Trump seemed to refer to such plans in a controversial Fox News Sunday interview. Talking about healthcare, the president said he would soon issue a plan “that the supreme court decision on Daca [regarding immigration enforcement and which went against the administration] gave me the right to do”.

It has been widely reported that the White House has been influenced by John Yoo, a former government lawyer who justified the use of torture by the George W Bush administration. Yoo argues the Daca ruling, which upheld Barack Obama’s executive order, shows Trump how to bypass Congress.

Many fear Trump, seeking to foreground law and order in an election in which he trails Joe Biden in most polls, will attempt to use federal agents against protesters and in cities in which gun violence has spiked.

On Monday, it was reported that agents were set to be sent to cities including Chicago. In the Oval Office, the president complained about cities including Chicago and his native New York.

“The police are afraid to do anything,” he said, though Portland police have reported some federal agents acting “under their own supervision and direction”, many while dressed in camouflage fatigues that make them look like regular troops.

Trump continued: “We’re not going to let New York and Chicago, Philadelphia, Detroit, Baltimore and all of these, Oakland in California is a mess, we’re not going to let this happen in our country. All run by liberal Democrats.

“Nobody will have done what I’m doing in the next four weeks,” Trump told Fox News Sunday.

“We can’t let this happen in the cities. I’m going to do something, that I can tell you. We’re going to have more federal law enforcement … In Portland they’ve done a fantastic job, they’ve been there three days [and] have done a fantastic job.”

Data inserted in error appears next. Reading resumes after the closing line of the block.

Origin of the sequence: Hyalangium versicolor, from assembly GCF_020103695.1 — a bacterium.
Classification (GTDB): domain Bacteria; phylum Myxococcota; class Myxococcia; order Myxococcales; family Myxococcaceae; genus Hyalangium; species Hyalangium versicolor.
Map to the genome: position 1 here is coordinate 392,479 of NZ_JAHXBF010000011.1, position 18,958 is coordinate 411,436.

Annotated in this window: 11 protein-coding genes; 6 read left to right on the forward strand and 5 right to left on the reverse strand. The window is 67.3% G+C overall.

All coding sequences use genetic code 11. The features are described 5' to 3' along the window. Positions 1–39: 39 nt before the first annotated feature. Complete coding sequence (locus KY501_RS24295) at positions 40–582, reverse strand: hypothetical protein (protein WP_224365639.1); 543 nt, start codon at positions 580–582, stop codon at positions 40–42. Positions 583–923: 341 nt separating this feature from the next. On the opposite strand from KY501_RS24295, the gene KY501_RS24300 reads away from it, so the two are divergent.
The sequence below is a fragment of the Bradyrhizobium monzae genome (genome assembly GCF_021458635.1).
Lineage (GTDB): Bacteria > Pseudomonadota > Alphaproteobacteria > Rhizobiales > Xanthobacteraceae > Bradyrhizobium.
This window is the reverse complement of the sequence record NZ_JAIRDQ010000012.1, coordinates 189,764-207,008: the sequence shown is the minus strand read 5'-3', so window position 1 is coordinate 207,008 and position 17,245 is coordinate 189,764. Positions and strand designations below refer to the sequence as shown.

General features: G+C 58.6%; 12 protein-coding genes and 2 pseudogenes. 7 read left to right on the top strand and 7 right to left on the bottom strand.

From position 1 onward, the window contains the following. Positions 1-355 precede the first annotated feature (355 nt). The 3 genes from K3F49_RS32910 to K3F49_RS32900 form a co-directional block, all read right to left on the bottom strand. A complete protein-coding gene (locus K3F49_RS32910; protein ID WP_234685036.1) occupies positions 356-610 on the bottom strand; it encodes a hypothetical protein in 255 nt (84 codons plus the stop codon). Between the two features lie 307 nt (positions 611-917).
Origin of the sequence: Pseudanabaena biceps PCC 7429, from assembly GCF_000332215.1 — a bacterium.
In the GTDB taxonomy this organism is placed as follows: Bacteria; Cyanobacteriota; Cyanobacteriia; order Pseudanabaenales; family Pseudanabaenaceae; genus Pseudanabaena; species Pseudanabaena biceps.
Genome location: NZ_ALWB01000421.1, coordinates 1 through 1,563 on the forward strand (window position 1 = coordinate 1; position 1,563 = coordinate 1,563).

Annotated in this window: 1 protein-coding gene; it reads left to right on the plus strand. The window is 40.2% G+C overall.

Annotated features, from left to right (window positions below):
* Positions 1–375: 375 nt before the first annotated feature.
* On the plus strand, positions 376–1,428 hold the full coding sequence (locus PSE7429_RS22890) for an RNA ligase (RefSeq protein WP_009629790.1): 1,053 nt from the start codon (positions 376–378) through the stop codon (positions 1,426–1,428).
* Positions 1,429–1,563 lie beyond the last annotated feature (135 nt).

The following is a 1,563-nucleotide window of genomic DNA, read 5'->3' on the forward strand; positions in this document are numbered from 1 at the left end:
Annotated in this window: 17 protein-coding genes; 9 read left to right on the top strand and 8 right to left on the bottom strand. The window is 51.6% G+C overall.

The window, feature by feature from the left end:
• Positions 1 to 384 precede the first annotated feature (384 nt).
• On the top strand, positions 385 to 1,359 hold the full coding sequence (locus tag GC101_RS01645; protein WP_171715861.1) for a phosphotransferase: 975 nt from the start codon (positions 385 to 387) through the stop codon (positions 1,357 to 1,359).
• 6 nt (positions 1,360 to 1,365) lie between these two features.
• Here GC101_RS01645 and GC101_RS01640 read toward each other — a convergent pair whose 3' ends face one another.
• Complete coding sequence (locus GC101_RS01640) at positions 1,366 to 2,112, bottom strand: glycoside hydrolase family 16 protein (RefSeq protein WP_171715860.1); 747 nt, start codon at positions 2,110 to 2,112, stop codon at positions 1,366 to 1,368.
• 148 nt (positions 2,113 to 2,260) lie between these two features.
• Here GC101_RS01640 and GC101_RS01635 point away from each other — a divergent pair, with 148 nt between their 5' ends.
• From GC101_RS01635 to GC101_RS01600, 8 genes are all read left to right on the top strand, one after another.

Describing actions against protesters which observers and officials have described as blatantly unconstitutional, Trump said: “No problem. They grab them, a lot of people in jail.

“These are leaders. These people are anarchists, they’re not protesters … These are people that hate our country and we’re not going to let it go forward.”

Claiming lawmakers in Oregon were “maybe even physically afraid” of the protesters, he added: “It’s worse than Afghanistan.”

Trump has sought to withdraw US forces from Afghanistan and other actual war zones.

They Just Started Waling On Me’: Violence In Portland As U.S. Agents Clamp Down
July 20, 2020
by Laurel Wamsley

As federal law enforcement agents continue to occupy Portland, Ore., state and local officials are demanding that they leave. Protesters have demonstrated in the city’s downtown for more than 50 nights since George Floyd died after a Minneapolis police officer knelt on his neck.

“There’s absolutely no question that by having the presence of federal officers here, it’s simply like adding gasoline to a fire,” Oregon Gov. Kate Brown said in a weekend interview with NPR.

On Sunday, a new image of the stiff federal response in Portland went viral: a video of 53-year-old Navy veteran Christopher David being struck repeatedly with a baton wielded by a federal law enforcement officer.

A graduate of the U.S. Naval Academy and a former member of the Navy’s Civil Engineer Corps, David told The Washington Post that he hadn’t previously been to any protests, but he wanted to know how the federal officers thought about their oath to defend the Constitution.

“Why are you not honoring your oath to the Constitution?” he says he yelled at the officers. Video shows an officer dressed in camouflage hitting David with a baton and another officer spraying him in the face with a chemical irritant.